This Week in Managed Care: February 20, 2016

This week's top managed care stories included the release of 7 core sets of quality measures, more evidence that value-based insurance design works to lower costs, and the FDA assigns breakthrough designation to AstraZeneca's PD-L1 inhibitor.

Hello, I’m Justin Gallagher, associate publisher of The American Journal of Managed Care. Welcome to This Week in Managed Care, from the Managed Markets News Network.

Identifying Core Quality Measures

This week, CMS and America’s Health Insurance Plans (AHIP), which represents the nation’s insurers, unveiled 7 sets of core quality measures that the two agree represent the best way to judge whether doctors are doing a good job delivering care.

The movement away from fee-for-service has brought with it different ways to measure quality, and often each payer or reporting group had its own set of measures. The effort by CMS and AHIP, which was endorsed by the National Quality Forum, seeks to give doctors fewer, but more meaningful measures.

The 7 cores sets of measures will cover:

  • Accountable care organizations, patient-centered medical homes, and primary care
  • Gastroenterology
  • HIV and hepatitis C
  • Oncology
  • Obstetrics and gynecology
  • Orthopedics

Evidence of VBID's Success

As employers and health plans experiment with value-based insurance design, there’s more evidence that the idea works. In the current issue of The American Journal of Managed Care, a study involving employees in the Geisinger Health System found that removing co-payments for drugs to treat chronic conditions, such as diabetes and hypertension, drove down total healthcare costs by $144 per person per month.

That’s no surprise to AJMC’s co-editor in chief Dr Mark Fendrick, who said the study shows that value-based insurance design, or VBID, can benefit both patients and payers. “The fact that these positive findings occurred within the context of an employee wellness initiative should encourage those employers who have considered moving toward clinically nuanced benefit designs, but have been reluctant to make that leap.”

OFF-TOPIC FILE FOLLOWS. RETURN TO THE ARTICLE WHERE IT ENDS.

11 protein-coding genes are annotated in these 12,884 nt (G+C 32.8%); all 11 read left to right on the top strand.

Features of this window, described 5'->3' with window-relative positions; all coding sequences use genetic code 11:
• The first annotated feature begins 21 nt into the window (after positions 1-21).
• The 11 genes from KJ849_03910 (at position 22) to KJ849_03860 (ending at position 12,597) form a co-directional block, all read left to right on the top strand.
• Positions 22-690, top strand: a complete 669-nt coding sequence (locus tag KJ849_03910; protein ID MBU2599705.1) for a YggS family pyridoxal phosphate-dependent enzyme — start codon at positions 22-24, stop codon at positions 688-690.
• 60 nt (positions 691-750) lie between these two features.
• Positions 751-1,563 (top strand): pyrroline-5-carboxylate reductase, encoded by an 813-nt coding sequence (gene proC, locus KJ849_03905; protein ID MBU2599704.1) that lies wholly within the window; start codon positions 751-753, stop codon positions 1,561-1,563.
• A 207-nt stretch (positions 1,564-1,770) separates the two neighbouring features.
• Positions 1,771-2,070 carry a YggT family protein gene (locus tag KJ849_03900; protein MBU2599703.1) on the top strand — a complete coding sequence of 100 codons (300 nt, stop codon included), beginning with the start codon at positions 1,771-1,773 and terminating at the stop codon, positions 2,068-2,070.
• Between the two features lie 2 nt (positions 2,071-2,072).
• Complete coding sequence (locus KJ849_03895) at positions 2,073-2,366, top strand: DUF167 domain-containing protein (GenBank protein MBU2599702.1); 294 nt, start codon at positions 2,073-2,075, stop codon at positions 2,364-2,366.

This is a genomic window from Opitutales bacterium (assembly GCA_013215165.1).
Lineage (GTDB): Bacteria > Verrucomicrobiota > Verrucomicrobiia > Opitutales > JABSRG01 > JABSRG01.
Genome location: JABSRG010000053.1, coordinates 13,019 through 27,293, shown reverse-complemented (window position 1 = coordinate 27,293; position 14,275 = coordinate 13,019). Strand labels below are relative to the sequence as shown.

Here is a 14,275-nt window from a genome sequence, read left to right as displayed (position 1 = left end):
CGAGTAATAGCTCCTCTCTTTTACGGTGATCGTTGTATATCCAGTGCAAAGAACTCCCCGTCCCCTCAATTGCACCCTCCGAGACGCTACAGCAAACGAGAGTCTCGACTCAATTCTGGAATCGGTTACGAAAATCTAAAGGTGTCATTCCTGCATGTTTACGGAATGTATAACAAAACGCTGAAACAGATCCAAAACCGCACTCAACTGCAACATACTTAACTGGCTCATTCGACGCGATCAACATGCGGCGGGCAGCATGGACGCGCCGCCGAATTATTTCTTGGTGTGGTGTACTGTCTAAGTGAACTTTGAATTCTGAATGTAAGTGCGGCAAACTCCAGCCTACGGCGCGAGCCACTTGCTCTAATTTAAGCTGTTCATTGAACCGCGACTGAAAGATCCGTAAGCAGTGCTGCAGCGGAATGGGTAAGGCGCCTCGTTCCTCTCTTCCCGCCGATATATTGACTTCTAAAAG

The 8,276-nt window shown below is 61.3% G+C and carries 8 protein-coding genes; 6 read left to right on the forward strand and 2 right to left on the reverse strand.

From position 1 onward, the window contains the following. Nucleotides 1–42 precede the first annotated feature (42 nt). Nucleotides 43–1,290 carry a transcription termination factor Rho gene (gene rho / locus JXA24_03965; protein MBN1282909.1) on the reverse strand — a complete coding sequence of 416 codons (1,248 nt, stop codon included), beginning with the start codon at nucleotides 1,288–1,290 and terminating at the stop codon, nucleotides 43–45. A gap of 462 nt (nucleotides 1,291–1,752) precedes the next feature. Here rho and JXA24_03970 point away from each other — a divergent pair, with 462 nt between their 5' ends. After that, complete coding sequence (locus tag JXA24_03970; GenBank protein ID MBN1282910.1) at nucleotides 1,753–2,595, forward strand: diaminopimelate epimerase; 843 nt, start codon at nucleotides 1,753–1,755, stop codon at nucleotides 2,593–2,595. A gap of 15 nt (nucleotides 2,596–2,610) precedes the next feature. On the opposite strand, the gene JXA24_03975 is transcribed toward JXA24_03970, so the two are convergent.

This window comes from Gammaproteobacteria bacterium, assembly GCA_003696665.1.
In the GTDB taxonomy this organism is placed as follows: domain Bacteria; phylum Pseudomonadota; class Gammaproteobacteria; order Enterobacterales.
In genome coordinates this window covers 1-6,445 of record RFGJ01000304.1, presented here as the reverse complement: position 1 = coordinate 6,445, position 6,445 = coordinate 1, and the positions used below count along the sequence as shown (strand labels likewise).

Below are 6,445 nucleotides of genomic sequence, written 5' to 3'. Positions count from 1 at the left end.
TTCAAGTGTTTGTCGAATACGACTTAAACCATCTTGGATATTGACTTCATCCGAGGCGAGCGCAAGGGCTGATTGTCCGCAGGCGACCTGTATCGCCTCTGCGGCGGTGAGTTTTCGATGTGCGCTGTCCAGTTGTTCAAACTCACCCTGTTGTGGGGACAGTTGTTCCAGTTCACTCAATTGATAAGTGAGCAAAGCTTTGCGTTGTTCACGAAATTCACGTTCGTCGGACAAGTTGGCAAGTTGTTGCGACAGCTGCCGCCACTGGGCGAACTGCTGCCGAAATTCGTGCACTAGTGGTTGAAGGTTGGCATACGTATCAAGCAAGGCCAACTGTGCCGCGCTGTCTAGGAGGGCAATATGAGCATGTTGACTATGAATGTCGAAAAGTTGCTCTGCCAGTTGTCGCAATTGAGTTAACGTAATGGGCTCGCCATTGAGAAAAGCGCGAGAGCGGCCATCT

Read the full article.

Breakthrough Designation for PD-LI Inhibitor

There’s more good news this week in immuno-oncology. AstraZeneca announced that the FDA granted breakthrough designation to its PD-L1 inhibitor, durvalumab. The monoclonal antibody is being developed to treat PD-L1 positive patients with inoperable or metastatic urothelial bladder cancer, once their disease has progressed on standard therapies. The breakthrough designation is based on early data from a phase 1 trial.

AstraZeneca is also studying the drug as a first-line therapy for metastatic bladder cancer, which is an area of great unmet need.

Austism Screening Recommendations

The US Preventive Services Task Force caused controversy this week when it said there wasn’t enough evidence to screen all toddlers for autism, despite rising rates of the condition in recent decades. The nation’s pediatricians and autism advocacy groups strongly criticized the decision, which they say will cause some cases to be missed until children are much older.

The American Academy of Pediatrics has called for universal screening for autism since 2007, because early intervention and treatment leads to better outcomes. But the task force said more research is needed to learn whether there are potential harms to screening all children. The decision is important, because task force decisions guide whether health services are covered under the Affordable Care Act.

Patient-Centered Diabetes Care

Patient-Centered Diabetes Care is just around the corner. It’s coming April 7th and 8th in Teaneck, New Jersey, and our keynote speaker, Dr Lonny Reisman, discussed the clinical dimensions that will be part of his address. Watch the video interview.

Learn more about Patient-Centered Diabetes Care and register.

For all of us the Managed Markets News Network, I’m Justin Gallagher. Thanks for joining us.

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